One of the pieces, called “Balance” actually balances in the scorpion yoga position. Another called “Play” reflects a human skeleton in recline. The third piece is a Florida bobcat. Jimenez crafts every joint, tooth and bone from perforated copper and then puts the bones together to create a “skeleton of expression.”
The art is displayed outside the College of Medicine’s new state-of-the-art anatomy lab.
Jimenez began studying anatomy after suffering serious injuries in a car accident. She took human dissection courses at the University of South Florida and became certified in kinesthetic anatomy, massage therapy and personal training. “I believe the body is a spiritual thing and during dissection you see that the skeleton is a map of the body. It reflects the life and the injuries of the person. I couldn’t imagine a more appropriate place for my artwork to be than the College of Medicine’s Anatomy Lab,” she said.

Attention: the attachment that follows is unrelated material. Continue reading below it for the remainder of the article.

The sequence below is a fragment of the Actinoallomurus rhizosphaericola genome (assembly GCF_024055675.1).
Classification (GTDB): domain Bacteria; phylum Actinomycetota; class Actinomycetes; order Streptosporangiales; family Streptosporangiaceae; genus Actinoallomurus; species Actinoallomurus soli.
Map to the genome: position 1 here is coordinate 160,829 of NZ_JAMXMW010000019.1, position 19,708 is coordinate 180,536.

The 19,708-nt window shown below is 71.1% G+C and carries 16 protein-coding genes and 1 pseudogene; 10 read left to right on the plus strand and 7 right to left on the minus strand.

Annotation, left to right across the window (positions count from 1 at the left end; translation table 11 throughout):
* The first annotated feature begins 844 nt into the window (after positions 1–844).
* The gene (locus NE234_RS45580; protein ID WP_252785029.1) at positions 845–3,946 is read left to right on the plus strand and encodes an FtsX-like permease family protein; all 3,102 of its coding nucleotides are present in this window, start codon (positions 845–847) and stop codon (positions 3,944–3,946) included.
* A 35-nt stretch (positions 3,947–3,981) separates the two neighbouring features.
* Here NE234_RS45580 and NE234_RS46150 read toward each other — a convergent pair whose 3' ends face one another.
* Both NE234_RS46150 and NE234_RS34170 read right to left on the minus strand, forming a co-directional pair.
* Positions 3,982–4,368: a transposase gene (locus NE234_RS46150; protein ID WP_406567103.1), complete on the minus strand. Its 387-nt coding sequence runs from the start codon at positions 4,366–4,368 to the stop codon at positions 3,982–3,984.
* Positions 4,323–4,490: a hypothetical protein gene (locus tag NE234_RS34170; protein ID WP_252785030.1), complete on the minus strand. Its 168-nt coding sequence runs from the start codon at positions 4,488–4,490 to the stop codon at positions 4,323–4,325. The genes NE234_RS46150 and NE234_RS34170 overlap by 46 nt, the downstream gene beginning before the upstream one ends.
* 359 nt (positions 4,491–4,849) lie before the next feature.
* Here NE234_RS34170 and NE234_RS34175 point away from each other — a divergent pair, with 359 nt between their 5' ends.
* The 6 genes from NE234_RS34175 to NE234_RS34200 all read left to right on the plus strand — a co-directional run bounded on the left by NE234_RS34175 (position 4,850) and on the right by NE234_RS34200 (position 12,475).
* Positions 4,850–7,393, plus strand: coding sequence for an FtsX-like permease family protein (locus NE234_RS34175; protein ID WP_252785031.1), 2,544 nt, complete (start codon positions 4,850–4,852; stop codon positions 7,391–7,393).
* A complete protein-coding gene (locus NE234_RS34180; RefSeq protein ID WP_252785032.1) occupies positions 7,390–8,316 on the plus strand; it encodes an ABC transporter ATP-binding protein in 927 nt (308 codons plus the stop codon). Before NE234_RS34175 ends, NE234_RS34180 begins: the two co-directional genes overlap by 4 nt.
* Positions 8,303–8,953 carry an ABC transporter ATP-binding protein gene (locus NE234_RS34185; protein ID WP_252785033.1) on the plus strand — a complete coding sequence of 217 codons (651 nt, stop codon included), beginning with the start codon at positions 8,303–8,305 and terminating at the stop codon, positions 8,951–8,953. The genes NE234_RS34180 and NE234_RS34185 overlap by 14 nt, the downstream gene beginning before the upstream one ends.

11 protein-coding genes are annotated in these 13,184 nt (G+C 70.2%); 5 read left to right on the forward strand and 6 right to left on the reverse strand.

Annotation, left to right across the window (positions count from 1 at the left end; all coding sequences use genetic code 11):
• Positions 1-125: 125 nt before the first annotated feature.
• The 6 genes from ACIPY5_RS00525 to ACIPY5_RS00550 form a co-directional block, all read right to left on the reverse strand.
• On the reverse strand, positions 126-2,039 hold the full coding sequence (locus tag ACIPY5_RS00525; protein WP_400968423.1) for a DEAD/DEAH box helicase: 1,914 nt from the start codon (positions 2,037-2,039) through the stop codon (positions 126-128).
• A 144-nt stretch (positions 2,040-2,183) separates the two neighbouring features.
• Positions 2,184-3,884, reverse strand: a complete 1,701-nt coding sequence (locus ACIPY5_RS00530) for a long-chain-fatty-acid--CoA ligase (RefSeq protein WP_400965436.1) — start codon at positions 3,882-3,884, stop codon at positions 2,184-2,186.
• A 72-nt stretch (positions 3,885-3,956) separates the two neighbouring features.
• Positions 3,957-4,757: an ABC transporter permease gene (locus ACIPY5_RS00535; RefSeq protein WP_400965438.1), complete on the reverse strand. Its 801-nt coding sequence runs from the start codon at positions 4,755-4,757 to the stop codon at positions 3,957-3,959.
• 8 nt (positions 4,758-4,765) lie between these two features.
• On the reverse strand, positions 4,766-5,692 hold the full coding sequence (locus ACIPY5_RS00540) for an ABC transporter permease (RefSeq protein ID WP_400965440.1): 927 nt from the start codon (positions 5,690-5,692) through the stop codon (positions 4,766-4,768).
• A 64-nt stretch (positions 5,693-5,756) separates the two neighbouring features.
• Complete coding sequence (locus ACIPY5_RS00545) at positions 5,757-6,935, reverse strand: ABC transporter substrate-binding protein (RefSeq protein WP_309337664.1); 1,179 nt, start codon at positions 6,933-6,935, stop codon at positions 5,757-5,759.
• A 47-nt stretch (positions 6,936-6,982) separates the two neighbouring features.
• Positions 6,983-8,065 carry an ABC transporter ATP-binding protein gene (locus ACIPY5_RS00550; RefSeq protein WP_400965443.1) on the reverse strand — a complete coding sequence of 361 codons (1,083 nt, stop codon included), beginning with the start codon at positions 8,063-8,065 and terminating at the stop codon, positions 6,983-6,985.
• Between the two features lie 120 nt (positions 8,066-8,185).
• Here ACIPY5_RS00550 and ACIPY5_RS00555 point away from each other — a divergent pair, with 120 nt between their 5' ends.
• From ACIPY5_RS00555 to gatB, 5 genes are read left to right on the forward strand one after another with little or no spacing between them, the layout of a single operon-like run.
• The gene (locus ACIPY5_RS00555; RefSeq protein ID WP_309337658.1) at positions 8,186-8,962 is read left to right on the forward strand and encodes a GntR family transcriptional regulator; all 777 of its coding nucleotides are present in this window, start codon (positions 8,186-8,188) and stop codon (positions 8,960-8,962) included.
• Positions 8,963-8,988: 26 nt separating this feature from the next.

Andrew Payer, professor of anatomy at the College of Medicine, welcomed the artwork at the lab he helped design. “I think the donation is awesome,” Payer said. “It’s a blend of anatomy with art. And medicine is certainly a mixture of science and art.”